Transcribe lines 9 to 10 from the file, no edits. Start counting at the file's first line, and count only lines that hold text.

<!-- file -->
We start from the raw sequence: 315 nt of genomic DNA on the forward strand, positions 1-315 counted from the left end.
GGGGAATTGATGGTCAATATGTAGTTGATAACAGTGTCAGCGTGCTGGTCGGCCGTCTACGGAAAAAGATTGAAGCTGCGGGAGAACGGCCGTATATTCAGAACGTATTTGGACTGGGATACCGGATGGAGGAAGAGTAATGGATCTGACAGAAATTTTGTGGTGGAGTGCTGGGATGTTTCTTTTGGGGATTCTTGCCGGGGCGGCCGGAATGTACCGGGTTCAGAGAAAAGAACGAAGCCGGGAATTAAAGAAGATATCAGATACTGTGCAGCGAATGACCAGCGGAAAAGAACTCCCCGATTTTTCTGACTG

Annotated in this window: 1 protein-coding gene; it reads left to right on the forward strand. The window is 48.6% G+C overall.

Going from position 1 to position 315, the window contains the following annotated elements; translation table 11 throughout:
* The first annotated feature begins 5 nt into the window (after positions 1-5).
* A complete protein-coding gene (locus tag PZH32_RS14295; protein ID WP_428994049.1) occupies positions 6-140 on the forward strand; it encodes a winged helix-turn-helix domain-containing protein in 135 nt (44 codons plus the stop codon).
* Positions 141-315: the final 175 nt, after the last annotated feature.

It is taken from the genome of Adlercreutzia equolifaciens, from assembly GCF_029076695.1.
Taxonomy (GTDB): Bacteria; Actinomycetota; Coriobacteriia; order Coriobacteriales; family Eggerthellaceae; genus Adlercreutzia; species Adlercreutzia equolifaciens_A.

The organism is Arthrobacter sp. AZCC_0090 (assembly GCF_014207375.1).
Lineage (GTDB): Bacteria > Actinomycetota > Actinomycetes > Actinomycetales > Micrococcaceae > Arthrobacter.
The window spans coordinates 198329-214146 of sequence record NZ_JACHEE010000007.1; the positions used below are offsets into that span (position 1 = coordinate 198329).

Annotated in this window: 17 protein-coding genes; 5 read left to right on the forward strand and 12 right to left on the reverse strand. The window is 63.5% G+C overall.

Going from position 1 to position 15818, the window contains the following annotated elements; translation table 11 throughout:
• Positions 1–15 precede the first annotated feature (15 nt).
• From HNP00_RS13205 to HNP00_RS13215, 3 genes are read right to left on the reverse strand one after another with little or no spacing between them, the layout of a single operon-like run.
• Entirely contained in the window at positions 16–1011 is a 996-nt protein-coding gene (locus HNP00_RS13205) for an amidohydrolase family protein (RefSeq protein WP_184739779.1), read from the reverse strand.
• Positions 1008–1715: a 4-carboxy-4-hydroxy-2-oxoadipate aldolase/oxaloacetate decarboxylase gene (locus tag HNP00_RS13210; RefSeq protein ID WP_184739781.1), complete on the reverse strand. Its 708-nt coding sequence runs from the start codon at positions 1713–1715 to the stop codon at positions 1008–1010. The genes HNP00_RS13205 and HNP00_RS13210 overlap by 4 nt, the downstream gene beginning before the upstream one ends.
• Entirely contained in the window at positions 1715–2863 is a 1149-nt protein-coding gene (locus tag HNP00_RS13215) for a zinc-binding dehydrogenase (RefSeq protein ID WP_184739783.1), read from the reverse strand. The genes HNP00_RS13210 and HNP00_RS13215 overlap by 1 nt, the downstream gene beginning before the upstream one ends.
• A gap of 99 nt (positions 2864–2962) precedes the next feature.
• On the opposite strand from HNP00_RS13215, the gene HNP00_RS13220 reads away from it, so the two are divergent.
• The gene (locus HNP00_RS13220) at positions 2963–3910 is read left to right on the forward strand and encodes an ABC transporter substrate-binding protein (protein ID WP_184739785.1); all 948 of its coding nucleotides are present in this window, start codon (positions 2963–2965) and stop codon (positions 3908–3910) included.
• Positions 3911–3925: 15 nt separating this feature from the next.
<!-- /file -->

Taxonomy (GTDB): Bacteria; Actinomycetota; Coriobacteriia; order Coriobacteriales; family Eggerthellaceae; genus Adlercreutzia; species Adlercreutzia equolifaciens_A.

The organism is Arthrobacter sp. AZCC_0090 (assembly GCF_014207375.1).